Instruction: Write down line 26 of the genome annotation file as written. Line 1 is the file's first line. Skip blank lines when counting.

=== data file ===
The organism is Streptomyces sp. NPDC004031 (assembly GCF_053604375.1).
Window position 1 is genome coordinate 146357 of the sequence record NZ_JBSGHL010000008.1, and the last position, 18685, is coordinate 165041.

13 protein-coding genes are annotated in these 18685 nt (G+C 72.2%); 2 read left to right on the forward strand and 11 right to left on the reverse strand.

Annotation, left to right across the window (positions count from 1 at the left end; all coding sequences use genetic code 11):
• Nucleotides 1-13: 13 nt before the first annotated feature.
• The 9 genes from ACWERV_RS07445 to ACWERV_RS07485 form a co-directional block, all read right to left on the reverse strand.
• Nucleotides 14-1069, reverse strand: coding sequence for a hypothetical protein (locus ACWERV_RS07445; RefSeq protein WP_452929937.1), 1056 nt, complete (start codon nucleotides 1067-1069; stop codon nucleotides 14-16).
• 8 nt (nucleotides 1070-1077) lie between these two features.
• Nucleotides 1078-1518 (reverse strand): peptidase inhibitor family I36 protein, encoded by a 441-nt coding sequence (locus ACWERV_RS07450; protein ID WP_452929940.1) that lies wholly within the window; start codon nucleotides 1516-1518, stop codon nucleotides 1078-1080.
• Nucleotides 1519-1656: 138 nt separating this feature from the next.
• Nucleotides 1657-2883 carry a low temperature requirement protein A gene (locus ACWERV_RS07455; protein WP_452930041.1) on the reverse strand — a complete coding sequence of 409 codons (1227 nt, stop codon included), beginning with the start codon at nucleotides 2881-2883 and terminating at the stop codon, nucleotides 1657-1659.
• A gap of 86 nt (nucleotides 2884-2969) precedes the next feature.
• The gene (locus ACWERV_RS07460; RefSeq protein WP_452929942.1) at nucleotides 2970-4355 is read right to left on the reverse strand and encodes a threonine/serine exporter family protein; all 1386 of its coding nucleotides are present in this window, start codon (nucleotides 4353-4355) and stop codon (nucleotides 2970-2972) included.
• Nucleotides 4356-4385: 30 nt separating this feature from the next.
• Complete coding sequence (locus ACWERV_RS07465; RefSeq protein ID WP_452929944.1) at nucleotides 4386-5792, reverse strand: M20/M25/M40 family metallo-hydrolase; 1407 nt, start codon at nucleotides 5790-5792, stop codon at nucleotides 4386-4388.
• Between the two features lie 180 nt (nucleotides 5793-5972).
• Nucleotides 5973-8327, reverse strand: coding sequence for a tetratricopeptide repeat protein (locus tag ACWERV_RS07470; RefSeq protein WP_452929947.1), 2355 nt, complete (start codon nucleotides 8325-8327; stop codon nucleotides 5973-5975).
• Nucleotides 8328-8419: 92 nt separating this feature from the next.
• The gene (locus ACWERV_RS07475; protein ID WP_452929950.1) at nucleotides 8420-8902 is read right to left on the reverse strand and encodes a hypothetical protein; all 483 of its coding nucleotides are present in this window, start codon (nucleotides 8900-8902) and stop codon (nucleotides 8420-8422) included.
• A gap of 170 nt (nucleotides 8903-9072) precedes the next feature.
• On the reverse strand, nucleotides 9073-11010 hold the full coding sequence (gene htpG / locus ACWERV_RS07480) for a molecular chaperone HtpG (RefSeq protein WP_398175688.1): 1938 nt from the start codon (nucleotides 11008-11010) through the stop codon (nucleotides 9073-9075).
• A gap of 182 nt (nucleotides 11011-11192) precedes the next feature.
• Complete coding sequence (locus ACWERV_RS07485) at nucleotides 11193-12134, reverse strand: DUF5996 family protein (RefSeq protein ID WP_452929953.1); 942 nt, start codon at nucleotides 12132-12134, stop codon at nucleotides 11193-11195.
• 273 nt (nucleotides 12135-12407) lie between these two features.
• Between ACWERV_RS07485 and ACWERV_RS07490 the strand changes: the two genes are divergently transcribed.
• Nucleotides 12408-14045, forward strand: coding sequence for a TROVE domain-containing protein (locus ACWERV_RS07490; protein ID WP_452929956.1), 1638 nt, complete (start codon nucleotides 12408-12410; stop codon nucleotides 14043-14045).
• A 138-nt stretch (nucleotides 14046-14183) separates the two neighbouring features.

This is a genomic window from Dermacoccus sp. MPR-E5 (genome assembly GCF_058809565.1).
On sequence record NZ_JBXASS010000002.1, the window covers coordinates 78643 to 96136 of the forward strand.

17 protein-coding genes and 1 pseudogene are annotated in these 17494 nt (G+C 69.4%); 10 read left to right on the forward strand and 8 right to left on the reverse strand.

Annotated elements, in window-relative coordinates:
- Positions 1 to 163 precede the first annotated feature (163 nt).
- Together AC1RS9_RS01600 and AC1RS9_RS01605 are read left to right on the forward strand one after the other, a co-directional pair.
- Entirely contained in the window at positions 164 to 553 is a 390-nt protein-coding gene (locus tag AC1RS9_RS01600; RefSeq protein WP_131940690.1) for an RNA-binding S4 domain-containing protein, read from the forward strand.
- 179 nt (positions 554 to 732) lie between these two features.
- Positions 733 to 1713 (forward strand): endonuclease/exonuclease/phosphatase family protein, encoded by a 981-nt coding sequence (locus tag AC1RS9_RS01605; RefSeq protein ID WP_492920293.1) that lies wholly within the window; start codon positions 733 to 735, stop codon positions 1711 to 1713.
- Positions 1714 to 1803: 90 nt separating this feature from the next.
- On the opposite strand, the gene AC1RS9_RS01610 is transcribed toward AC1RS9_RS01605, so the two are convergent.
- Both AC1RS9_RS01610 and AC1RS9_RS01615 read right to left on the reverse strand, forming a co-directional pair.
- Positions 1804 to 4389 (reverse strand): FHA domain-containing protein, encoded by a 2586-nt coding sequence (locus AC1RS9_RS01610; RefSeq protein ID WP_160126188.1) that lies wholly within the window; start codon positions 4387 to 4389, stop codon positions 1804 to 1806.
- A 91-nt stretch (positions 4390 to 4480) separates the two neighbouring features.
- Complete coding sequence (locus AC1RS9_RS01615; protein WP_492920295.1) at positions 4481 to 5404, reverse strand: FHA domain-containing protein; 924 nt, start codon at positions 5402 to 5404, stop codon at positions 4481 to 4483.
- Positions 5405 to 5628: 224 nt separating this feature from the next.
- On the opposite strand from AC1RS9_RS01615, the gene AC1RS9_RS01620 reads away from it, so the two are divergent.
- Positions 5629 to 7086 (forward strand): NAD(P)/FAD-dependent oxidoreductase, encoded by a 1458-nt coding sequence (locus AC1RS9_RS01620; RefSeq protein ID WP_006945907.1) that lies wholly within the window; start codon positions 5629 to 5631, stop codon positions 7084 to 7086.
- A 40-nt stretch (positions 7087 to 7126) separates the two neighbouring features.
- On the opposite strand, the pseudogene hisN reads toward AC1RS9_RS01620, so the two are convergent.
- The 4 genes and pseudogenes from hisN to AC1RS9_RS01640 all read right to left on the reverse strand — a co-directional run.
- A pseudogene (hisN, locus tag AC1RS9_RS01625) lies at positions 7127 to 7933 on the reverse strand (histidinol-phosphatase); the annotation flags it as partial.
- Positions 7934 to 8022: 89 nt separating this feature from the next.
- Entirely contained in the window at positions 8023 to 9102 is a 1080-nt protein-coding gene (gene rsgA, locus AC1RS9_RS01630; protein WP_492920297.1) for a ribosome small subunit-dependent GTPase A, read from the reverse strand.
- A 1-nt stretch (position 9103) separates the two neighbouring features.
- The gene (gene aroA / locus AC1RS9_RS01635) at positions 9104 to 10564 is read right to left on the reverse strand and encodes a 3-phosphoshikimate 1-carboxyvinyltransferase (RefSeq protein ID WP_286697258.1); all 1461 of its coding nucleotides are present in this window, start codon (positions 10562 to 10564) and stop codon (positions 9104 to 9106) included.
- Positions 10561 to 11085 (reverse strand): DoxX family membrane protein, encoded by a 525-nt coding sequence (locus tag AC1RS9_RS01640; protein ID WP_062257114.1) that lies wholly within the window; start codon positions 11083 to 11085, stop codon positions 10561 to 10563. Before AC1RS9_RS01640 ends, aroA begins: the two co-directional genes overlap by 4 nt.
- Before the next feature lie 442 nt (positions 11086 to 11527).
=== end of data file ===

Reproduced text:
• Nucleotides 12408-14045, forward strand: coding sequence for a TROVE domain-containing protein (locus ACWERV_RS07490; protein ID WP_452929956.1), 1638 nt, complete (start codon nucleotides 12408-12410; stop codon nucleotides 14043-14045).